I returned to Hong Kong and feeling a bit of a failure, concentrated totally on my studies into the brain and mind. It was the only thing that could give me real satisfaction and take my mind off things. Immediately on my return I was in a state of melancholy for a bit. I recovered but then when Spring came, the weather turned very miserable. It didn’t stop raining and it started to get very hot and humid. This together with the stresses I was going through already put me into something of a borderline psychotic state. I just managed to keep a grip on things sufficiently to get by on a day to day basis, but sometimes my behaviour would get a little peculiar. In the middle of the night I would sometimes wander about in the country side around the New territories in Hong Kong and think about how the brain worked. Sometimes I would sleep out in the open air. And sometimes I just wandered about all night without sleeping as my head would be filled with thoughts that kept me awake. My mind started working in ways that were completely new to me. I really had a lot of interesting and strange thoughts that my mind would quite spontaneously generate.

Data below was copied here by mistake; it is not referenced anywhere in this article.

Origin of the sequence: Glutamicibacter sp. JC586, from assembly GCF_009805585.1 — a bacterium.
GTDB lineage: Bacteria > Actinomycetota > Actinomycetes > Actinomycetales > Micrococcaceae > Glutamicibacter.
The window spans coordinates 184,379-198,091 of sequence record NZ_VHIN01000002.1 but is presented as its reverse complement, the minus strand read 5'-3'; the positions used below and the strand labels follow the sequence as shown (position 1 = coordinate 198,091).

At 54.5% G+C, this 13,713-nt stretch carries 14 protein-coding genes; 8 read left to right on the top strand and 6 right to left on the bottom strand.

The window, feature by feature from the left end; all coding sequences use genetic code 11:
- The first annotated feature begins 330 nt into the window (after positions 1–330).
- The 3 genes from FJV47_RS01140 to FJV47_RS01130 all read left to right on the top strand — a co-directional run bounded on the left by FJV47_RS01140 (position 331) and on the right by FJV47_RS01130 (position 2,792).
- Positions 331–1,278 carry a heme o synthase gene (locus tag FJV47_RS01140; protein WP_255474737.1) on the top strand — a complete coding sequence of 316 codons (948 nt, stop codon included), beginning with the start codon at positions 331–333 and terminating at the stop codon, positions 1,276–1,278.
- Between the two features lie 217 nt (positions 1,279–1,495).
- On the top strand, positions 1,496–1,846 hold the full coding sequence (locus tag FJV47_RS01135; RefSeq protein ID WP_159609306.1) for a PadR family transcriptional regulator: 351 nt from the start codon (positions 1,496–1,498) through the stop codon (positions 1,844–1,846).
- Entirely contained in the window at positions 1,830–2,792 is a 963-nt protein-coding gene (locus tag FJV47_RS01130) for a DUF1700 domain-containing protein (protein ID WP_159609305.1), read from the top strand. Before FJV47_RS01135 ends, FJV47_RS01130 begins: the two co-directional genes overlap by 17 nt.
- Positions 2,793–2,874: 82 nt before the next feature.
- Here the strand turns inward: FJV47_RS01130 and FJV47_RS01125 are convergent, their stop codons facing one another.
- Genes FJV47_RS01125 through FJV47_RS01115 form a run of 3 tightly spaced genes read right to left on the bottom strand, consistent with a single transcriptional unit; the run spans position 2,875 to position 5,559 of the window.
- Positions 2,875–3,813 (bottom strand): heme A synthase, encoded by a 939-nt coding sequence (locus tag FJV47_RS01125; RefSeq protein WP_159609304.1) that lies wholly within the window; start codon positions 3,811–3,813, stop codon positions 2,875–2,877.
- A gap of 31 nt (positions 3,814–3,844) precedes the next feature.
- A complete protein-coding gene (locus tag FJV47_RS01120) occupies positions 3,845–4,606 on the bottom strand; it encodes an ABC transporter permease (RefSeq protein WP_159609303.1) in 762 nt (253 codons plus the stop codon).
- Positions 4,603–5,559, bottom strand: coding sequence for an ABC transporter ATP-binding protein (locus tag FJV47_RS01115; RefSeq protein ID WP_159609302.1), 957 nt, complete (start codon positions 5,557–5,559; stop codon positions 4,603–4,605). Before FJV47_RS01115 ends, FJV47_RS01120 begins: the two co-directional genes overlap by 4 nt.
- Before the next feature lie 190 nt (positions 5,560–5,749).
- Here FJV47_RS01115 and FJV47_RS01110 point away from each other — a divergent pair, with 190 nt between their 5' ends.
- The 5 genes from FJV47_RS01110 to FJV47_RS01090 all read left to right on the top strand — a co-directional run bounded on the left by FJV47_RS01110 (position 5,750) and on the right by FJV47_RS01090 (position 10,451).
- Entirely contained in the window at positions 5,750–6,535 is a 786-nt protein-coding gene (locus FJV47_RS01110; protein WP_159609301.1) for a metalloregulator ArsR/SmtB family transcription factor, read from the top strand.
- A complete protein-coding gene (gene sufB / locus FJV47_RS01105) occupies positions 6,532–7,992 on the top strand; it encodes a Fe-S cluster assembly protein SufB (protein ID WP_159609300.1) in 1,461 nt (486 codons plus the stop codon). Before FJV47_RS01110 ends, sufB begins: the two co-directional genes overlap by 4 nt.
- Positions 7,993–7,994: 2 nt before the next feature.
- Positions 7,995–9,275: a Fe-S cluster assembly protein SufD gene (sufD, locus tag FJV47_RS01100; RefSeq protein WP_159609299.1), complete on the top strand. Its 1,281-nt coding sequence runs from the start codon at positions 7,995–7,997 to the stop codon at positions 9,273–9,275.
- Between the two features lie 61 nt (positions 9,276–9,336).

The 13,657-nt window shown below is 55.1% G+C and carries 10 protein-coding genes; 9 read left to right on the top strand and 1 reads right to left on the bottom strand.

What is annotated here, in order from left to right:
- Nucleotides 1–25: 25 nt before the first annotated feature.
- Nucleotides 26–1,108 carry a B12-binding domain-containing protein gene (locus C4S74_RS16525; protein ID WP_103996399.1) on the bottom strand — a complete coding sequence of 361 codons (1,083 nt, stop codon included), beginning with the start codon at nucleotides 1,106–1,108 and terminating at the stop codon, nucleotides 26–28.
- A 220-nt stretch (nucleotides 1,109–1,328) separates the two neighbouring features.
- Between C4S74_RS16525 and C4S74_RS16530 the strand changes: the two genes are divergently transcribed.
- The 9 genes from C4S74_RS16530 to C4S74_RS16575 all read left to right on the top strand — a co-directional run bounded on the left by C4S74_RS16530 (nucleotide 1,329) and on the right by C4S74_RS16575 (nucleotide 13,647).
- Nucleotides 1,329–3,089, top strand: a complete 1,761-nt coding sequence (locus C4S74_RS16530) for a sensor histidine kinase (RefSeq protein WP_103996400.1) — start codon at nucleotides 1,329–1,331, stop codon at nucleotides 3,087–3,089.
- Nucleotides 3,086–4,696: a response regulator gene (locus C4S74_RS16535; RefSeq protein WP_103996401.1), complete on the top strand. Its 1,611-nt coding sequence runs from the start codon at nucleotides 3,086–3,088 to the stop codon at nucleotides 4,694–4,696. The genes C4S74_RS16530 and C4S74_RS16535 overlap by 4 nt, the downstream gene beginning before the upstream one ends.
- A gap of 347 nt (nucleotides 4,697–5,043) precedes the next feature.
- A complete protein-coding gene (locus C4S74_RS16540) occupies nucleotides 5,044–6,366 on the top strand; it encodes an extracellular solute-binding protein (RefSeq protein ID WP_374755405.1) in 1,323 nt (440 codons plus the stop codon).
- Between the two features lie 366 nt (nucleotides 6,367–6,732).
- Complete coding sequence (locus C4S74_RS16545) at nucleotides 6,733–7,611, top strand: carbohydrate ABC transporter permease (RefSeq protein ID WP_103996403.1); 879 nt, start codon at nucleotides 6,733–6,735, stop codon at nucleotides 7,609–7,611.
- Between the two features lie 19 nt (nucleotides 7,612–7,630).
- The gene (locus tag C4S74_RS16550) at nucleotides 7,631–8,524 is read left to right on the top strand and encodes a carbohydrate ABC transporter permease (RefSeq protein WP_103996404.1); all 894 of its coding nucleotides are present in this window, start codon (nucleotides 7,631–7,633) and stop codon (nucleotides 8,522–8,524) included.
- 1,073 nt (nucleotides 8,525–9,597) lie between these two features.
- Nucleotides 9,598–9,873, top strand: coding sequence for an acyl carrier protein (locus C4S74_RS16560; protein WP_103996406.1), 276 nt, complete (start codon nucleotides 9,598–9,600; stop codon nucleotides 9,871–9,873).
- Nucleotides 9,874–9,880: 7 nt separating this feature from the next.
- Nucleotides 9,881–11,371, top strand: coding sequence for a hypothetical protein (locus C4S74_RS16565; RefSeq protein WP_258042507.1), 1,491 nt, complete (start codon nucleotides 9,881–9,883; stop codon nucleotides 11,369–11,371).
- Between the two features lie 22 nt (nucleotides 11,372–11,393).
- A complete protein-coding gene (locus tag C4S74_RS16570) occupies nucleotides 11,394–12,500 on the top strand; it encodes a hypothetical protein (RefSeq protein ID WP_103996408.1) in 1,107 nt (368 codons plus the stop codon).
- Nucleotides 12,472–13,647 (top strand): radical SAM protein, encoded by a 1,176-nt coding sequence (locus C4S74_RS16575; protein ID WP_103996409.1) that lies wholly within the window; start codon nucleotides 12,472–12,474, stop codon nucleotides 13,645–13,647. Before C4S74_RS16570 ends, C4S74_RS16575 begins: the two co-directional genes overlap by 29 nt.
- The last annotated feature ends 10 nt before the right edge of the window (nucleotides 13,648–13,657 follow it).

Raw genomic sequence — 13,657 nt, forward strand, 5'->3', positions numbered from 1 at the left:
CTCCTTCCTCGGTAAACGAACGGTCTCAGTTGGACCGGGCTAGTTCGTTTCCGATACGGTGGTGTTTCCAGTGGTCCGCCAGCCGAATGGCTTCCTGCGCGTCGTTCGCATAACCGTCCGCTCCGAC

During this time and also long after as well, I recall that I would think about the message I received in the sky. However it could give me little help in my predicament but it perhaps did give me a sense that somehow my life had a higher purpose and meaning to it. The strange experience that I had in the airplane back in Australia, probably gave me an awareness of a feeling of destiny. With the benefit of hindsight, I can see now that this almost certainly helped to provide me with the necessary hope which enabled me to go on pursuing my long term aims. However my situation in Hong Kong became very unhappy and it was going nowhere so I decided to return to the UK.